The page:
Doesn’t A Killer Whale Suffer in Captivity?

» January 5th, 2014

In the course of researching killer whales for what I hoped would be several posts, I put the above question to SeaWorld spokesman, Fred Jacobs. Here is his answer:

“There is . . . no truth to your claim on stress.  We have displayed killer whales for nearly 50 years.  In that time our trainers have interacted with them hundreds of times a day, every day.  Literally millions of safe interactions with these animals.  SeaWorld is an accredited and respected zoological institution that operates under multiple, overlapping federal and state animal welfare laws.  The overwhelming majority of killer whales in our parks were born in our parks.  They adapt very well to their environments.  Our standards of care are the highest in the zoological community: ample food, clean and chilled water, exercise, mental stimulation, veterinary care and the company of other members of their species.”

Needless to say, I sense something fishy in this answer. So I turned to Dr. Naomi Rose, a marine mammal scientist known globally for her work on orcas. She generously addressed Mr. Jacobs’s response point by point in an email. Here it is:

FJ: There is no truth to your claim on stress.  We have displayed killer whales for nearly 50 years.  In that time our trainers have interacted with them hundreds of times a day, every day.  Literally millions of safe interactions with these animals. 

NR: [T]his claim, which SeaWorld has been making ever since Dawn Brancheau was killed (the company relied heavily on it in the first OSHA hearing), is misleading at best and simply incorrect at worst. The correct metric to determine the safety of interacting with this species is not the number of interactions but the number of whales involved in injuries and deaths.

SeaWorld has held approximately 60-70 whales in its history. Of these, at least 10 (and frankly it’s been more, but these are the ones I know for certain) have been involved in interactions that resulted in people’s injuries or deaths. THAT’s the relevant metric. An analogy would be if there was a car model that had a design flaw that will eventually result in brake failure in some percentage of cars. One might drive any such car hundreds or even thousands of miles before the failure, but eventually the brakes will fail in some percentage of cars because of this flaw. So the relevant metric would be not how many miles one drives before the failure, but the number of cars that eventually fail. If only 1-2% of cars of this model experienced brake failure, they would be recalled.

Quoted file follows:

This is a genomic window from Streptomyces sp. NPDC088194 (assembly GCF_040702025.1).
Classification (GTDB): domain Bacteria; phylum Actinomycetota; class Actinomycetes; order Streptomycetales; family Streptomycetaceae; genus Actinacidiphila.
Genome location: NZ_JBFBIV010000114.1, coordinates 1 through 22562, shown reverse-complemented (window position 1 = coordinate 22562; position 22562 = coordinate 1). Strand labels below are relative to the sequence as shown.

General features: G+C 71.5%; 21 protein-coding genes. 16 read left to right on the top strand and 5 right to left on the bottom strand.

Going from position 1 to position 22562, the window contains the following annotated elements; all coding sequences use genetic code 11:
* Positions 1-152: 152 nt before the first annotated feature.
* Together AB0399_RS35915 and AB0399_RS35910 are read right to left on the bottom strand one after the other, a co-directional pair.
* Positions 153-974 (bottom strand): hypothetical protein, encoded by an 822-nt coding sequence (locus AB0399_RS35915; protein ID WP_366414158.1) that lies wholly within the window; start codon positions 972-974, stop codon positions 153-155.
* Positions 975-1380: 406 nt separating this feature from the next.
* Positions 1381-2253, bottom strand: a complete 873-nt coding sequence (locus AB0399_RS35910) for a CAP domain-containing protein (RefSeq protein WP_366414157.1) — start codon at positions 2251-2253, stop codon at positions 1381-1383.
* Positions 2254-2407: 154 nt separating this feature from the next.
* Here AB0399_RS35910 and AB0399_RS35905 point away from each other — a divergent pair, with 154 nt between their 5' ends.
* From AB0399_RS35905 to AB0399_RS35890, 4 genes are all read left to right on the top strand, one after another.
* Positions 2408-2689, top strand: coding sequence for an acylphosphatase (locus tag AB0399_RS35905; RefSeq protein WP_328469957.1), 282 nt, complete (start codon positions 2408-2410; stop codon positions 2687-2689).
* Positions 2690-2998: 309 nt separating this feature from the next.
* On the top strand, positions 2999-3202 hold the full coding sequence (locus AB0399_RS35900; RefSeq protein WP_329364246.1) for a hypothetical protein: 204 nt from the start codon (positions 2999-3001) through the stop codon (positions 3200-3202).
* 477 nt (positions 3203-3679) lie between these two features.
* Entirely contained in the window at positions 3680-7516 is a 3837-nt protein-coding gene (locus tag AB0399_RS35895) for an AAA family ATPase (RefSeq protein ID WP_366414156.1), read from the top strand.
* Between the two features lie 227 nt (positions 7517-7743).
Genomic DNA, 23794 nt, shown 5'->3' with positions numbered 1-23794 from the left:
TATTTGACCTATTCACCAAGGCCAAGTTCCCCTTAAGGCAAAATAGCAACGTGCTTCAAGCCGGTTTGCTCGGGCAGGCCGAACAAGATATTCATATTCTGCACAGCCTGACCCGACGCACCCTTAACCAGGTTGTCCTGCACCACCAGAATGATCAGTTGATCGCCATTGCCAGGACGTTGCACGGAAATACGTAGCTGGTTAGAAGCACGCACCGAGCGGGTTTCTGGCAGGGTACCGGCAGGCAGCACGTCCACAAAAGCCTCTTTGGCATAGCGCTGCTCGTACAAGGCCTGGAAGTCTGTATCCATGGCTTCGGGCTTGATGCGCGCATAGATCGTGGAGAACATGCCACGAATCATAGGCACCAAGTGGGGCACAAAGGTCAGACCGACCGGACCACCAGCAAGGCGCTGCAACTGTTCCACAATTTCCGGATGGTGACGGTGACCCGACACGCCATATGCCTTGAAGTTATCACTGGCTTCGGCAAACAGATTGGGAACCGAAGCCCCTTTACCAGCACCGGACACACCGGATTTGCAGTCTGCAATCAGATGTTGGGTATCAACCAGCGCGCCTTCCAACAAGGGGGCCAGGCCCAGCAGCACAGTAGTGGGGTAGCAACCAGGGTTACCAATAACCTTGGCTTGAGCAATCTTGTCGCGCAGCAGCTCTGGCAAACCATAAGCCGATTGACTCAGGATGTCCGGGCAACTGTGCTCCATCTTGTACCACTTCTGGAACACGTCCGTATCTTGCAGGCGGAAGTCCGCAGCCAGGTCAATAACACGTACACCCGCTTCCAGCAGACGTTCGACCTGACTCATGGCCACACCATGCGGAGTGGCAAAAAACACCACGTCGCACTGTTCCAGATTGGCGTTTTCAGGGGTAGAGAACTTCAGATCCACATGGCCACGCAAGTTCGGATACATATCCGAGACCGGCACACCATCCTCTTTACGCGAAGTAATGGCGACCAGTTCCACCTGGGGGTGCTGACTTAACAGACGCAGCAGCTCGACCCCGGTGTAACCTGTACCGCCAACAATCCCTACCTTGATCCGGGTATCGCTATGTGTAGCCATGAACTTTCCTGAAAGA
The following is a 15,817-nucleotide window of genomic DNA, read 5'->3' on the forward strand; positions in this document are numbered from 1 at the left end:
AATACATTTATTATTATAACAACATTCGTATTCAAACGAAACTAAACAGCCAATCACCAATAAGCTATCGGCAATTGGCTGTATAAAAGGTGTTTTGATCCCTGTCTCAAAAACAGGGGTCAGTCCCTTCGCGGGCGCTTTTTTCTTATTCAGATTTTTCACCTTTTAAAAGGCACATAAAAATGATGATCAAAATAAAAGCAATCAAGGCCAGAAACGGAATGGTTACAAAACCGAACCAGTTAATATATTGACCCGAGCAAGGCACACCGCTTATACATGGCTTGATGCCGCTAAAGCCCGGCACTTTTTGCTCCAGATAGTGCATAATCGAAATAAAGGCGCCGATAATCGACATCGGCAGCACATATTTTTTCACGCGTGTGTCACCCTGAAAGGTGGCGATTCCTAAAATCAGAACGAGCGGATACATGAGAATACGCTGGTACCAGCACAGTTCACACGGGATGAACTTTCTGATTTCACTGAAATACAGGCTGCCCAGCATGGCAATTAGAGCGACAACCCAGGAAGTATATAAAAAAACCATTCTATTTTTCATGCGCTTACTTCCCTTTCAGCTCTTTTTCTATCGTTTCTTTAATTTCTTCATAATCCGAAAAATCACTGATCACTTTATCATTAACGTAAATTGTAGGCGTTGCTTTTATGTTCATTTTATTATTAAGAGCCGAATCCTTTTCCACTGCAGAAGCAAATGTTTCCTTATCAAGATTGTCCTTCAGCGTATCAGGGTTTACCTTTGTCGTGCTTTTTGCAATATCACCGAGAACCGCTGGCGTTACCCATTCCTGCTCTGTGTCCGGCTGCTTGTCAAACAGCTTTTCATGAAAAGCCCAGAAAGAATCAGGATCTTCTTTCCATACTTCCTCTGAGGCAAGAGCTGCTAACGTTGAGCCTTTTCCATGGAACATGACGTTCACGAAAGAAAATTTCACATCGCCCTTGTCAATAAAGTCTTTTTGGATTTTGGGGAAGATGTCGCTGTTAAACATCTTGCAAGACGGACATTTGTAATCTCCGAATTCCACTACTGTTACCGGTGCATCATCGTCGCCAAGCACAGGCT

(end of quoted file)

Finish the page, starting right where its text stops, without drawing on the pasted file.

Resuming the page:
In SeaWorld’s case, at least a sixth of its whales have “failed” – that’s a double digit failure rate, which in any other industry would result in a recall.

 FJ: SeaWorld is an accredited and respected zoological institution that operates under multiple, overlapping federal and state animal welfare laws. 

NR: The fact that SeaWorld is accredited is irrelevant if the accreditation process itself is flawed, which I argue it is. But regardless, there are not “multiple” federal and state animal welfare laws under which SW operates – this is just a strange claim altogether. SW operates under only two federal laws (there are no state welfare laws that apply to marine mammal display) – and only one of these is significant. The Animal Welfare Act sets care and maintenance standards for captive marine mammals, but has been under fire for years for being out of date (its enclosure size standards, for example, haven’t been updated since 1984). The Marine Mammal Protection Act addresses only one element of captive marine mammal display – education. However, the MMPA requires that a marine mammal display facility only meet professional industry standards for education, so this element is self-policed and in essence means that educational standards have no outside oversight.

 FJ: The overwhelming majority of killer whales in our parks were born in our parks.

NR: This is true, but it’s because almost all of the wild-caught whales SW once had have died. They only have five left, out of 31 total (so 26 wild-caught whales have died over the years at SW). Arguably ALL of those whales should still be alive, since the oldest of them would only be in their 50s or 60s (and orcas can live to be 60-90). But even more charitably, at least half of those 26 should still be alive.

 FJ: They adapt very well to their environments.